Initially, the technique was primarily used for femoral lesions. With relative success in those areas, surgeons gradually expanded the techniques to the patellofemoral (PF) compartment. While the compartment obviously has the same type of articular cartilage as the tibiofemoral (TF) compartments, certain factors are essential to optimize outcomes.
First and foremost, cartilage is aneural. Therefore, it must be appreciated that the cartilage lesion is secondarily contributing to the patient’s pain. The source of the pain must be exhaustively investigated. Cartilage treatment only should be contemplated after failure of thorough physical therapy (with up-to-date patellofemoral specific techniques) and adherence to the “envelope of function” principles by Scott Dye, MD.

Thursday, August 15, 2013

Develop functional approach to exercise for patients with patellofemoral pain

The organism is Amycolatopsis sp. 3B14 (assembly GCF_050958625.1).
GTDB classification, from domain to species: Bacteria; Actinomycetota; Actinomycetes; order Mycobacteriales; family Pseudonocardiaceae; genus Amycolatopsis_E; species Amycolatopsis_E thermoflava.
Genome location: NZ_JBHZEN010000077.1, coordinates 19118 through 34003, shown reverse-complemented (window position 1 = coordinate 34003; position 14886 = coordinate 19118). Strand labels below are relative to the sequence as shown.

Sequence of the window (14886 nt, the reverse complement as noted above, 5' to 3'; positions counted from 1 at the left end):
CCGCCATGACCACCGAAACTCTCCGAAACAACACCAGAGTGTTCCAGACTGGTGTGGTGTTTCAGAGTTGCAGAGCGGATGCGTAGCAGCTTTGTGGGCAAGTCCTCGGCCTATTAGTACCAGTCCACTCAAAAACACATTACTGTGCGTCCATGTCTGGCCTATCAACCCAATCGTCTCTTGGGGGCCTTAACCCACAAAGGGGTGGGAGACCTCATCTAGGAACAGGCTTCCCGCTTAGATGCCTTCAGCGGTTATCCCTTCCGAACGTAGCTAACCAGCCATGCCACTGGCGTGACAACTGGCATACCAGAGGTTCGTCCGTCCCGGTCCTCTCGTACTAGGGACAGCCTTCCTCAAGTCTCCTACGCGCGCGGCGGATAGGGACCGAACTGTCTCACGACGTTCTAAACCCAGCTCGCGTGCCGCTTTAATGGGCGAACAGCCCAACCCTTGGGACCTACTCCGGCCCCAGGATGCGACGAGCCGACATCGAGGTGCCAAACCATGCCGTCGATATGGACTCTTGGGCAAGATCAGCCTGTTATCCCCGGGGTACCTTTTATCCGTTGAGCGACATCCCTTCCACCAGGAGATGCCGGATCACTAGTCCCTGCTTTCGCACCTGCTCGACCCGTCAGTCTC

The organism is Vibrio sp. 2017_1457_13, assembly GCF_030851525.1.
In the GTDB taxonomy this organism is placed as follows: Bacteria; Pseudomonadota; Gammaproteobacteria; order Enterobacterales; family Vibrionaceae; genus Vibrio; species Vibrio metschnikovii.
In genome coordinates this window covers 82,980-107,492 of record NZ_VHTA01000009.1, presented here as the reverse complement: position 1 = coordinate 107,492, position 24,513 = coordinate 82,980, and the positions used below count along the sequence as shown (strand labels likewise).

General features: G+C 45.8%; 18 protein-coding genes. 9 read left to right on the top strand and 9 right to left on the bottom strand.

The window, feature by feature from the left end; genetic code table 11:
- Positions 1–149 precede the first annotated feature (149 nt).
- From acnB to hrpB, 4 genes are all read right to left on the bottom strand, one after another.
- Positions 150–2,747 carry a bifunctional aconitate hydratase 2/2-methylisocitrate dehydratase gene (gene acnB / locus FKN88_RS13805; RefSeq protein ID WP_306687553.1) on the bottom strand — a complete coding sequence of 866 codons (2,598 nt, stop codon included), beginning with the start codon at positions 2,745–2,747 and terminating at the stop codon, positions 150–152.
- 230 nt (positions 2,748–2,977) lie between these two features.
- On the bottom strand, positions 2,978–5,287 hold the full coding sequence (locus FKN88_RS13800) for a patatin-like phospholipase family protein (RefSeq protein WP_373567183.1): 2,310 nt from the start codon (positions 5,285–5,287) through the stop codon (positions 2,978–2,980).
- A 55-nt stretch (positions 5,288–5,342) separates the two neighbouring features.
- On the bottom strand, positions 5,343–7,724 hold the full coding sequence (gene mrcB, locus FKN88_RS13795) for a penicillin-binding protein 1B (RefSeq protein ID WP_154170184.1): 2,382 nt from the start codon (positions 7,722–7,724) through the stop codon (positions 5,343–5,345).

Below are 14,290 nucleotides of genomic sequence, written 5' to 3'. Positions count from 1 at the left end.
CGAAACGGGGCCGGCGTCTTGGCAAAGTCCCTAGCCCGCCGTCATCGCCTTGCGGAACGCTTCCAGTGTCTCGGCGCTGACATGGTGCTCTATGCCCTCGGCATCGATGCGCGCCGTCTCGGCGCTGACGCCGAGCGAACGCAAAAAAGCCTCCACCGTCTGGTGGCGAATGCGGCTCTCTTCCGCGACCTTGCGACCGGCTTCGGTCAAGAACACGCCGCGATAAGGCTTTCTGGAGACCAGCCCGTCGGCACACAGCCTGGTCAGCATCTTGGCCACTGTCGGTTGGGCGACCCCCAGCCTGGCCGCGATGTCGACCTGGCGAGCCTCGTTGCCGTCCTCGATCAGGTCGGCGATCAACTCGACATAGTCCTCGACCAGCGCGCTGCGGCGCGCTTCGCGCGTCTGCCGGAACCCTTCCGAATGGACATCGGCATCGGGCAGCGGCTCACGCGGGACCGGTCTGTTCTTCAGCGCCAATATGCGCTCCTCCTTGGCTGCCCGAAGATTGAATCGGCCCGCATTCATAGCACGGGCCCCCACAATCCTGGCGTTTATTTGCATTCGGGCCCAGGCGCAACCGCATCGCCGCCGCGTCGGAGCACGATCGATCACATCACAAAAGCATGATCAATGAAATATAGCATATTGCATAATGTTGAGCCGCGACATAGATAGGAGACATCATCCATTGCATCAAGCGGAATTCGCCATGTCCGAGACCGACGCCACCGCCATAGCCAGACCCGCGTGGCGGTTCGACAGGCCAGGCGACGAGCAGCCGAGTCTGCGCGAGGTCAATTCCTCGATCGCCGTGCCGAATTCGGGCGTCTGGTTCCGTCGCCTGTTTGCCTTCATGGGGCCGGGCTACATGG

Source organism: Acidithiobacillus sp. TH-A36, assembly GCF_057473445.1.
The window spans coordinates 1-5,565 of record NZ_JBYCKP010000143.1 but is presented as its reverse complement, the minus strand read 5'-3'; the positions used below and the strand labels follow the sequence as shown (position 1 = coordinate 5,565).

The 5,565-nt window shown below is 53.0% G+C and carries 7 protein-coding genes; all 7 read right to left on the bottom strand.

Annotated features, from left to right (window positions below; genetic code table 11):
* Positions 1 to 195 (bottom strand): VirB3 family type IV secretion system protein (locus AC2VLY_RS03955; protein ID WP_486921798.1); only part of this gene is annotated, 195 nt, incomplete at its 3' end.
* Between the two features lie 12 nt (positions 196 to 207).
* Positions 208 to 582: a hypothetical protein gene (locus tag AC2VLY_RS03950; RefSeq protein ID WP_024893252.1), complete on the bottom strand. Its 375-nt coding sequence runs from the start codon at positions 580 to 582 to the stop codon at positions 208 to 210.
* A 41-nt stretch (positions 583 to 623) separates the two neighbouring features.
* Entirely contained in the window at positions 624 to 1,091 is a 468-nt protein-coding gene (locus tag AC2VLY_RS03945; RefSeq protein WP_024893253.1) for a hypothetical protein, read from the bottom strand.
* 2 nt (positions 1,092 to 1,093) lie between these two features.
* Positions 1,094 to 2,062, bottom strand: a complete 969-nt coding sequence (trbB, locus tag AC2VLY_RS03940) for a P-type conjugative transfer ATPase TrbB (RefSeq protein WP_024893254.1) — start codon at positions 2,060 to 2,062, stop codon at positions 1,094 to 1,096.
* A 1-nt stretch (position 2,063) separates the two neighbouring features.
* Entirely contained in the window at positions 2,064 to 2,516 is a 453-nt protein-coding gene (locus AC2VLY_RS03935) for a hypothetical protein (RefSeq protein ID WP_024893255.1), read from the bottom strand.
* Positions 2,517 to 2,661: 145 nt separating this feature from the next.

Patellofemoral Update
While many advocate a functional approach to exercise for patients with patellofemoral pain, isolated muscle weakness can lead to bad compensation patterns in weight-bearing exercise if the strength impairment is not addressed first. The eternal open chain vs. closed chain, isolated versus multi-joint exercise argument is derivative. Why set up an either-or unnecessary forced choice?
Wednesday, August 7, 2013

Arthroscopic patella realignment: Don’t forget minimally invasive stabilization

Patellofemoral Update
There has been great emphasis recently on invasive methods of medial patellofemoral ligament reconstruction for patella instability. Although these techniques can be effective and appropriate for severe cases of instability caused by medial patellofemoral ligament insufficiency, it is important to keep perspective on the appropriate indications for these techniques.